What’s New in Linux 2.6.37


The holidays are over, but there’s one more gift to unwrap — a brand new stable kernel. Linus Torvalds announced the 2.6.37 kernel on Tuesday, with quite a few improvements and new features — and a few things removed as well.

What’s been removed? That’s the Big Kernel Lock (BKL) that’s been around since the Linux 2.0 days. Well, it’s sort of removed — 2.6.37 can be built without the BKL, though it’s still in the code and being phased out. According to the Kernel Newbies page this won’t have a major performance impact, but it does help clear the way for a BKL-free kernel.

Filesystem Improvements

The 2.6.37 kernel has a number of improvements related to filesystems. You’d think that people used Linux to store a lot of data or something…

The big two are Ext4 and XFS, which have received scalability improvements. One benchmark shows a “100% improvement” on a test working with 50 million files on an 8-CPU system. Ted Ts’o has benchmarked some serious improvements in Ext4 which bring it closer in performance to XFS.

This release also brings support for I/O throttling using cgroups. This means it’s possible to put limits on how fast processes can read or write to disk. Since disk bandwidth is often a bottleneck for systems, this can be a nice feature for anyone who wants to give priority to a set of processes.

Linux supports a lot of filesystems, of course, including one many folks haven’t heard of called Ceph. Ceph is a distributed filesystem to provide “petabyte scale storage.” One thing it does is provides S3-compatible storage, so if developers are writing an application to work with Amazon S3 they can target Ceph to test — or simply host their data themselves. In 2.6.37, the Ceph folks have merged Rados Block Device support. This allows users to create a block device that’s stored on a Ceph distributed object store. See the Ceph wiki for all the details.

New Drivers and Xen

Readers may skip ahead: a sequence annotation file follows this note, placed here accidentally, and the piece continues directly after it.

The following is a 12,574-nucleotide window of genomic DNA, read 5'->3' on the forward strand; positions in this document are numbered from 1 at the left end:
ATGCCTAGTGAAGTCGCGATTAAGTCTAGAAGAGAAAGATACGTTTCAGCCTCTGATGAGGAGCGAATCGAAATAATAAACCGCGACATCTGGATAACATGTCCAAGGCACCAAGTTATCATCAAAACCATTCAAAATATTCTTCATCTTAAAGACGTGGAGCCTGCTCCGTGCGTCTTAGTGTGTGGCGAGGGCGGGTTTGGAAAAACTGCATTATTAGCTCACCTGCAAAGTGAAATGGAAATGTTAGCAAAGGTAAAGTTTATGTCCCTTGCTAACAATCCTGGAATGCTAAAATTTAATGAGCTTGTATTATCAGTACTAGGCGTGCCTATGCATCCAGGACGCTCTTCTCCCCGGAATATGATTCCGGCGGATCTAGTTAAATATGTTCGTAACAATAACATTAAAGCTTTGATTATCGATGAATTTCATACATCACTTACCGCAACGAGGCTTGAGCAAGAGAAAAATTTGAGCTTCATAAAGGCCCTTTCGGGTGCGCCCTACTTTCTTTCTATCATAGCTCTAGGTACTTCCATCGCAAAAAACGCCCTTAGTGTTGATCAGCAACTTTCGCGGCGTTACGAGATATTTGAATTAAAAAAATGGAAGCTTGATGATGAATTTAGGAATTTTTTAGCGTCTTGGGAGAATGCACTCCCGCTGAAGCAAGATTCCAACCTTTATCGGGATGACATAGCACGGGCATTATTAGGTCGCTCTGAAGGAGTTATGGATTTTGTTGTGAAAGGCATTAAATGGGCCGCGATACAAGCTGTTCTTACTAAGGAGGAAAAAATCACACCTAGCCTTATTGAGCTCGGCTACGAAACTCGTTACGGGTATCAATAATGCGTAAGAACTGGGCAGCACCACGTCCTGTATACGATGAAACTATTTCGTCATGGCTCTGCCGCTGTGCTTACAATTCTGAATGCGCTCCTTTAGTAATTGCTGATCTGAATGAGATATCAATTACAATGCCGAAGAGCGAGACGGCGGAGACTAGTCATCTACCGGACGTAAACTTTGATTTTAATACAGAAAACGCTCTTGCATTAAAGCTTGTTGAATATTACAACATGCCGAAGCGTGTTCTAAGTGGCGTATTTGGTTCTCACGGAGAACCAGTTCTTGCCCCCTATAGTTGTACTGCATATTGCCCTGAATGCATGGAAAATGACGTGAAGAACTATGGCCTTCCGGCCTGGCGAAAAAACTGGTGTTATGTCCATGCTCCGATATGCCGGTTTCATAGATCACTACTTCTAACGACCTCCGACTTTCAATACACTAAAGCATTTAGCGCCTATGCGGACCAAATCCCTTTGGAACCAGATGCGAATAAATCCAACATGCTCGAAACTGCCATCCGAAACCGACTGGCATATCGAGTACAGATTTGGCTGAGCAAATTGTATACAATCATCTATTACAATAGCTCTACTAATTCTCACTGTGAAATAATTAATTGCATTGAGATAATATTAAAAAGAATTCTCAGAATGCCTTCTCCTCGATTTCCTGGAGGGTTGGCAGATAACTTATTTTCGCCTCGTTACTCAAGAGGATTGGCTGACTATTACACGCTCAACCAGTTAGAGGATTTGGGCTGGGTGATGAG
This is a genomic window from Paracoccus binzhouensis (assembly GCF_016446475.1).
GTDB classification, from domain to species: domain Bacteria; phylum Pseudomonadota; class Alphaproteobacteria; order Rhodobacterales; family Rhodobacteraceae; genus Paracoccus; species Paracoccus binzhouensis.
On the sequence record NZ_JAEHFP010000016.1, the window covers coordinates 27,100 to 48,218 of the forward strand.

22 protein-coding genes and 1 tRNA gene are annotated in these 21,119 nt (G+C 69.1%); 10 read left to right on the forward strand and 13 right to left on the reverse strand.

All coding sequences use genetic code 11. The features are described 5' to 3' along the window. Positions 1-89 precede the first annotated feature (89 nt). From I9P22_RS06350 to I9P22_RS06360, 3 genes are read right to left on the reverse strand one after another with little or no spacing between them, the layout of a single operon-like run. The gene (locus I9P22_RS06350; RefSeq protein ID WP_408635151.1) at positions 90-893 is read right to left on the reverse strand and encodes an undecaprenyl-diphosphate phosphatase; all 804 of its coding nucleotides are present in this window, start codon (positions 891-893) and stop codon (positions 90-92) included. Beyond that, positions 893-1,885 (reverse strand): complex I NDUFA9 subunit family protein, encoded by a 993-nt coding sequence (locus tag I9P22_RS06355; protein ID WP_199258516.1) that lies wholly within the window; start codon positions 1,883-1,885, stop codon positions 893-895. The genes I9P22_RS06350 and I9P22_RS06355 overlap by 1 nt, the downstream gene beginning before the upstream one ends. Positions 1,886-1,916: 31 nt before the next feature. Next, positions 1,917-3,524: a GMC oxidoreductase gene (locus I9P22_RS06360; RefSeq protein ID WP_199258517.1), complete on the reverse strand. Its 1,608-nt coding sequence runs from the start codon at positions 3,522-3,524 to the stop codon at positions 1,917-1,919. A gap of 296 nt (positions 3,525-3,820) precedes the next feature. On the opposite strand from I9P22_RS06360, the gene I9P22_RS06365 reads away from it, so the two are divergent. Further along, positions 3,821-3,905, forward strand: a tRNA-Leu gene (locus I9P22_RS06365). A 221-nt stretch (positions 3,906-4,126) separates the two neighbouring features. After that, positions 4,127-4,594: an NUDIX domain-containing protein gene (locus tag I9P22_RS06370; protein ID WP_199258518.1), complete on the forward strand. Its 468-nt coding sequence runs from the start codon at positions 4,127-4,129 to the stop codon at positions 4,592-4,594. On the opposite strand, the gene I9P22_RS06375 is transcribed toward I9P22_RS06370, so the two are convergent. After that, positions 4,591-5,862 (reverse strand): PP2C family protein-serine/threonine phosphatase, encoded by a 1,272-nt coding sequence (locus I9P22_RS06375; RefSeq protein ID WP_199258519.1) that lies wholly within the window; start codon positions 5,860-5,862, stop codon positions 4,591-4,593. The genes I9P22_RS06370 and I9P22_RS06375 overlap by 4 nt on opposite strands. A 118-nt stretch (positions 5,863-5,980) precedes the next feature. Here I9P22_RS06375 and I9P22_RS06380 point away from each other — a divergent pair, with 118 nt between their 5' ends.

Every new kernel includes new drivers, but this release includes a few that many users have been waiting for. In particular, 2.6.37 comes with a stub driver for Intel’s GMA500 (Poulsbo) driver and incorporates the Broadcom drivers that were released as open source a few months ago. This means that users with Broadcom chipsets can look forward to open source drivers for their wireless cards as part of the mainstream kernel. The GMA500 stub doesn’t provide full functionality for users with the Intel GMA500 chipset, but it does provide a starting point for an open source driver.

Those are just the headlines, though: The 2.6.37 kernel includes a bunch of new drivers and improvements to existing drivers from storage to Webcams. See the Kernel Newbies page for the full list of new goodies.

As reported on the H, this also pulls in initial support for Xen as a Dom0, or “domain zero.” This means Linux is a bit closer to having Xen host support in the mainline kernel — though it’s not yet complete.

Have a Apple Magic Trackpad? Support for the trackpad has been added to the existing support for the Apple Magic Mouse. This might mean some fun multitouch goodness appearing soon on a Linux desktop near you.


The full changelog is found on kernel.org, and makes for nice light reading. 2.6.37 will be turning up in the Spring crop of Linux distributions — it’s slated for Ubuntu 11.04, Fedora 15, and openSUSE 11.4.